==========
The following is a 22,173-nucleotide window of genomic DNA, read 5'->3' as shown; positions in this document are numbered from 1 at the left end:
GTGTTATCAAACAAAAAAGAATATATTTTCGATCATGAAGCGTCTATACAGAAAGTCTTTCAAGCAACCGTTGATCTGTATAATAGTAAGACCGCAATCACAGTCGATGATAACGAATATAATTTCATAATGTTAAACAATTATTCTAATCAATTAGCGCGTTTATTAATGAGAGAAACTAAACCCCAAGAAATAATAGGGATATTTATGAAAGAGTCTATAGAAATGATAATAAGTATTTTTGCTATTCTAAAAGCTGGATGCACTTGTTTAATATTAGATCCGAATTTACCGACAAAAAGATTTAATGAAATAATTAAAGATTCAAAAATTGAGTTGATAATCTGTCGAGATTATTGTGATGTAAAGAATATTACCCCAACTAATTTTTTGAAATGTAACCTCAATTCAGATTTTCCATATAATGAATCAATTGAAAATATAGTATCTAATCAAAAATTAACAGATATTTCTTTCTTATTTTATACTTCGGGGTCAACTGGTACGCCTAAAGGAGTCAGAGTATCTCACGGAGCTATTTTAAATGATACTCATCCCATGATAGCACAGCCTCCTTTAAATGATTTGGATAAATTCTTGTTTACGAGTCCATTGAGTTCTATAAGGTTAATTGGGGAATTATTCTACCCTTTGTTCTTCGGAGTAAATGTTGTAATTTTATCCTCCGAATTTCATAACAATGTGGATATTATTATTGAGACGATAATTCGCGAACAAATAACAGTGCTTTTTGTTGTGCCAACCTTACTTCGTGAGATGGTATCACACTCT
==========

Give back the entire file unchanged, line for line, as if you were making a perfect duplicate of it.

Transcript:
The following is a 22,173-nucleotide window of genomic DNA, read 5'->3' as shown; positions in this document are numbered from 1 at the left end:
GTGTTATCAAACAAAAAAGAATATATTTTCGATCATGAAGCGTCTATACAGAAAGTCTTTCAAGCAACCGTTGATCTGTATAATAGTAAGACCGCAATCACAGTCGATGATAACGAATATAATTTCATAATGTTAAACAATTATTCTAATCAATTAGCGCGTTTATTAATGAGAGAAACTAAACCCCAAGAAATAATAGGGATATTTATGAAAGAGTCTATAGAAATGATAATAAGTATTTTTGCTATTCTAAAAGCTGGATGCACTTGTTTAATATTAGATCCGAATTTACCGACAAAAAGATTTAATGAAATAATTAAAGATTCAAAAATTGAGTTGATAATCTGTCGAGATTATTGTGATGTAAAGAATATTACCCCAACTAATTTTTTGAAATGTAACCTCAATTCAGATTTTCCATATAATGAATCAATTGAAAATATAGTATCTAATCAAAAATTAACAGATATTTCTTTCTTATTTTATACTTCGGGGTCAACTGGTACGCCTAAAGGAGTCAGAGTATCTCACGGAGCTATTTTAAATGATACTCATCCCATGATAGCACAGCCTCCTTTAAATGATTTGGATAAATTCTTGTTTACGAGTCCATTGAGTTCTATAAGGTTAATTGGGGAATTATTCTACCCTTTGTTCTTCGGAGTAAATGTTGTAATTTTATCCTCCGAATTTCATAACAATGTGGATATTATTATTGAGACGATAATTCGCGAACAAATAACAGTGCTTTTTGTTGTGCCAACCTTACTTCGTGAGATGGTATCACACTCT